Photograph by Victor J. Blue — Getty Images
By Shawn Tully
January 13, 2017

The Nasdaq is roaring once again.

But after this historic surge, can the tech-and-pharma-laden index really remain a decent buy? The surprising answer, from this hardened market skeptic, is a cautious yes.

Although the possibility of Dow 20,000 is getting most of the buzz, it’s the Nasdaq Composite that is actually leading the charge in shattering records. The Nasdaq welcomed the new year by notching all-time highs on five successive trading days, culminating in a close of 5,563 on January 11. In the past 12 months, it’s jumped 22.9%, edging the S&P 500’s gains by 2.6 percentage points.

Given the recent run, it’s hard to believe now that it’s been 16 years since the Nasdaq first topped 5,000, in March of 2000 at the peak of the dotcom craze. The index then rapidly collapsed, sinking 78% to 1,108 by September of 2002. Many observers, including this writer, reckoned it would take decades for the pummeled index to rescale the mountain to 5,000. Now that the Nasdaq has exceeded that milestone once classified as bubble territory again––an area medieval mapmakers might have labeled with the warning “here lie dragons”––it’s a good time to examine the differences between the index’s composition today and the notorious Nasdaq of 2000.

The biggest difference is the earnings investors are getting for every dollar they invest. In 2000, the Nasdaq’s price-to-earnings hit a dizzying 150.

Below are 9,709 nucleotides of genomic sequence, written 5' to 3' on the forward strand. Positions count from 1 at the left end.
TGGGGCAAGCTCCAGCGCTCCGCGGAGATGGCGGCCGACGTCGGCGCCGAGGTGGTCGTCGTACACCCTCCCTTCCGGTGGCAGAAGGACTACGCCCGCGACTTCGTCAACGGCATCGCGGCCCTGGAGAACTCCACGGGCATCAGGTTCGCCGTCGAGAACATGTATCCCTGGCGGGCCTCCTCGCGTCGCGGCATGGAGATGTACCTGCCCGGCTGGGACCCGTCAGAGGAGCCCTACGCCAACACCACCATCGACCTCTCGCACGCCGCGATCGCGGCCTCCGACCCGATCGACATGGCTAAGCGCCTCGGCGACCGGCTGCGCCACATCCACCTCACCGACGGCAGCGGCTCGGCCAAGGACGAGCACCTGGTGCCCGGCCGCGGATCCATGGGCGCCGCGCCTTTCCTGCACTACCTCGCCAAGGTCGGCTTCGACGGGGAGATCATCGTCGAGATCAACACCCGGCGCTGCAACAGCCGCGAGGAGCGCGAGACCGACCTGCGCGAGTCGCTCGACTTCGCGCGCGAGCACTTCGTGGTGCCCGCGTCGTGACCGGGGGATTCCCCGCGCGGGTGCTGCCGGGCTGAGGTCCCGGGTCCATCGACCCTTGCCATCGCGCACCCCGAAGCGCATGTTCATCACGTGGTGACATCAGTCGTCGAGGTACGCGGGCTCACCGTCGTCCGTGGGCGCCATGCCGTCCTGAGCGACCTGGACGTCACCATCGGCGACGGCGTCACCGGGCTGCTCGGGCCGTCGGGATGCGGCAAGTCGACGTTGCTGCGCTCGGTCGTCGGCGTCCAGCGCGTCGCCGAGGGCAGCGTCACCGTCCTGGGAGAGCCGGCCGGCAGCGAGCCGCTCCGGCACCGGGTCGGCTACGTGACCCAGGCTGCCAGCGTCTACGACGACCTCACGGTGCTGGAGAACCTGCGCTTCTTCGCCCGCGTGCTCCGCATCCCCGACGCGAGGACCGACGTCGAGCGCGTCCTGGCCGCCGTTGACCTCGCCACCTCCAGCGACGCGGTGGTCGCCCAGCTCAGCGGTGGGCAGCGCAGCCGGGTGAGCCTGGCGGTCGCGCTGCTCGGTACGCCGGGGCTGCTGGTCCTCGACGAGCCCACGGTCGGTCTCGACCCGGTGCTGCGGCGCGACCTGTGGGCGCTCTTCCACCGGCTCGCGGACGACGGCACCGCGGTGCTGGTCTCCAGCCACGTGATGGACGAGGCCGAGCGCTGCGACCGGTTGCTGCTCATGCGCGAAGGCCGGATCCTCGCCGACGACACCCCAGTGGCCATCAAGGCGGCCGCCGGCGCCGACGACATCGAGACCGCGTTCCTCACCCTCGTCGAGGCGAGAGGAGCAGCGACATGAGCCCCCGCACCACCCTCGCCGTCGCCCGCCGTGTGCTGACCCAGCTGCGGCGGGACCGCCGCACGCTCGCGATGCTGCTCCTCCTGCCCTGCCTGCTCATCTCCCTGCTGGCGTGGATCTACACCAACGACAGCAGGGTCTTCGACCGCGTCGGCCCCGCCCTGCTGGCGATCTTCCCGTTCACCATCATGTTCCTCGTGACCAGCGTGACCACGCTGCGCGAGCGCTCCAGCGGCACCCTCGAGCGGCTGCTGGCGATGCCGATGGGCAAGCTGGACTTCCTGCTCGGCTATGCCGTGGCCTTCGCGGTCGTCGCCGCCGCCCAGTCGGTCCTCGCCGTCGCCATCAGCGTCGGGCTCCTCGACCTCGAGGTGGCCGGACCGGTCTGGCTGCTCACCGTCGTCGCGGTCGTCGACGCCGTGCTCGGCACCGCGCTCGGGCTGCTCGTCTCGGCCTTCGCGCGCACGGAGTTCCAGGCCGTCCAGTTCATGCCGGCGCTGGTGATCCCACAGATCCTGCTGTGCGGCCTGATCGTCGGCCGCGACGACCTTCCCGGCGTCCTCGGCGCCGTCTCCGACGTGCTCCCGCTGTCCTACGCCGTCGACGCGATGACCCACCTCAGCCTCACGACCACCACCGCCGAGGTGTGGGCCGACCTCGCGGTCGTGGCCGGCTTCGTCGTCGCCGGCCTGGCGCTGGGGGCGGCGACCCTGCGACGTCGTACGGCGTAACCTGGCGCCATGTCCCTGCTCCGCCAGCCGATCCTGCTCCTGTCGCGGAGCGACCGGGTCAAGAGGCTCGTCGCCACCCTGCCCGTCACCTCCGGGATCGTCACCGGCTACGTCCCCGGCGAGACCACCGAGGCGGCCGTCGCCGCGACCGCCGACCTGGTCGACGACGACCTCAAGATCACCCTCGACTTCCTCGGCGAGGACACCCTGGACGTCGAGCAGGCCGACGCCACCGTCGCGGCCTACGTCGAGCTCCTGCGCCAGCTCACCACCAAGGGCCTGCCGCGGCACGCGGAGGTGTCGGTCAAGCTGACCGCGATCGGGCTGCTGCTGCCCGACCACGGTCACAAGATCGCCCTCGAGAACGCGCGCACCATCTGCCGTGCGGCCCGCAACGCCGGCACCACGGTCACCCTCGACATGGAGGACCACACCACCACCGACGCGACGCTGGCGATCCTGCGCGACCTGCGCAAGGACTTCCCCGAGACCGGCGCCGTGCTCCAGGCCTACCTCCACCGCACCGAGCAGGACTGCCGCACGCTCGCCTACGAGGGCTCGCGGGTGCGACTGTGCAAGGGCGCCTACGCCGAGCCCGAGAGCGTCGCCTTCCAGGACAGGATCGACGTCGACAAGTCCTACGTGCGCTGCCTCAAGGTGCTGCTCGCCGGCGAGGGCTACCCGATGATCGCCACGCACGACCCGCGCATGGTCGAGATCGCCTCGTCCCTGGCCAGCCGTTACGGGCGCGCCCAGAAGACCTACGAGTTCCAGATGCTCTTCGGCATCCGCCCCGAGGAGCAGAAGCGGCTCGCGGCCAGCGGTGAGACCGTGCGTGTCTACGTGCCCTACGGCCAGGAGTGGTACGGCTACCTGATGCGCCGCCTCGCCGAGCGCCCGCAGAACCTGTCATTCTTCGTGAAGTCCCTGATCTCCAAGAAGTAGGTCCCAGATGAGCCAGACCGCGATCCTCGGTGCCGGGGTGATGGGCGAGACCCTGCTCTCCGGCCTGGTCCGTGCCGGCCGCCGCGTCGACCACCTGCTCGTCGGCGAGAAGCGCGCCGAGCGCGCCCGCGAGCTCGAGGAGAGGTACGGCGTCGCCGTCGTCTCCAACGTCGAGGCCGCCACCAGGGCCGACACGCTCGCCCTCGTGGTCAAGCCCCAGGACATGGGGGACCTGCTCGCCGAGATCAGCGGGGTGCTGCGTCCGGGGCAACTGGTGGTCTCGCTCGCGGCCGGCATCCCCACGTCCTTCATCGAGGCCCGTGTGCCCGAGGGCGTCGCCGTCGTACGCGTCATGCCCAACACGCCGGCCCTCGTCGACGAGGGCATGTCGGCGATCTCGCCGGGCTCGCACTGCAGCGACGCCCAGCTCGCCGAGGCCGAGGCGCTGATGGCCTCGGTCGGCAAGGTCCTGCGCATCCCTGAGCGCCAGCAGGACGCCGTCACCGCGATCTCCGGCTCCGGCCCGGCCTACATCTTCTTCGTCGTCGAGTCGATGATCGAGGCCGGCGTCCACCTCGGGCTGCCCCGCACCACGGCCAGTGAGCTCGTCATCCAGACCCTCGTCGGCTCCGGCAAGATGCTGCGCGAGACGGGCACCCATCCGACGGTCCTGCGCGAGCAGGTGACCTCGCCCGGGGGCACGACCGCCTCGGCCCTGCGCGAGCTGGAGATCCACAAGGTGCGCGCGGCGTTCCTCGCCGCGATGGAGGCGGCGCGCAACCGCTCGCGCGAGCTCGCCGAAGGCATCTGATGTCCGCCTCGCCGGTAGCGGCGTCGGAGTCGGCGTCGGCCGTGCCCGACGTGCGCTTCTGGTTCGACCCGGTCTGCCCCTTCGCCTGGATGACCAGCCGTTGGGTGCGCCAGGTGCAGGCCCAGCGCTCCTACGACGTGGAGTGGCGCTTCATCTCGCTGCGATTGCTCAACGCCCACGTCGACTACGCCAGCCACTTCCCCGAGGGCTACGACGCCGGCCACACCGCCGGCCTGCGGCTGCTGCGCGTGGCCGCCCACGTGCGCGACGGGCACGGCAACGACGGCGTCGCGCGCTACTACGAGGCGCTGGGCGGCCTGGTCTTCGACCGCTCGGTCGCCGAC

The problem was two-fold. First, its big-cap components of the index, a group that included, and still includes, Microsoft (msft), Cisco (csco), Qualcomm (qcom), Oracle (orcl), and Amgen (amgn), were all selling at towering multiples. Second, the Nasdaq was loaded with telecom and networking companies that had little or no earnings, like Worldcom, and in the end went bust.

By contrast, these days the P/E of the hundred largest stocks in the Nasdaq stands at just over an average of 26, or about one-sixth of where it was a little over a decade and a half ago. It also almost exactly matches the multiple for the S&P 500. To be sure, both indexes are pricey by historical standards. But the Nasdaq is clearly the better buy. And I will tell you why.

The reason is basic: The Nasdaq offers the prospect for far faster profit growth. Consider the third quarter, the most recent quarter for which data is available. (The fourth quarter is over, but companies have not reported their results yet. And I don’t believe in trusting analysts estimates. Remember, I am a skeptic.) On average, the profits per-share, after adjusting for one-time events, according to Bloomberg, for the largest 100 companies in the Nasdaq rose nearly 22% in the third quarter, versus a year ago. That’s pretty astounding, given that the U.S. economy’s overall growth is stuck somewhere between 2% to 3%. The S&P 500 had a pretty good quarter, again adjusted for one-time events, of an increase of 16%, according to Bloomberg’s numbers, after a string of lackluster growth quarters. But if you were going to buy all the stocks in the S&P 500, versus all the stocks in the Nasdaq (which you can do with ETFs pretty easily these days) you would be paying the same price for a roughly a quarter less growth.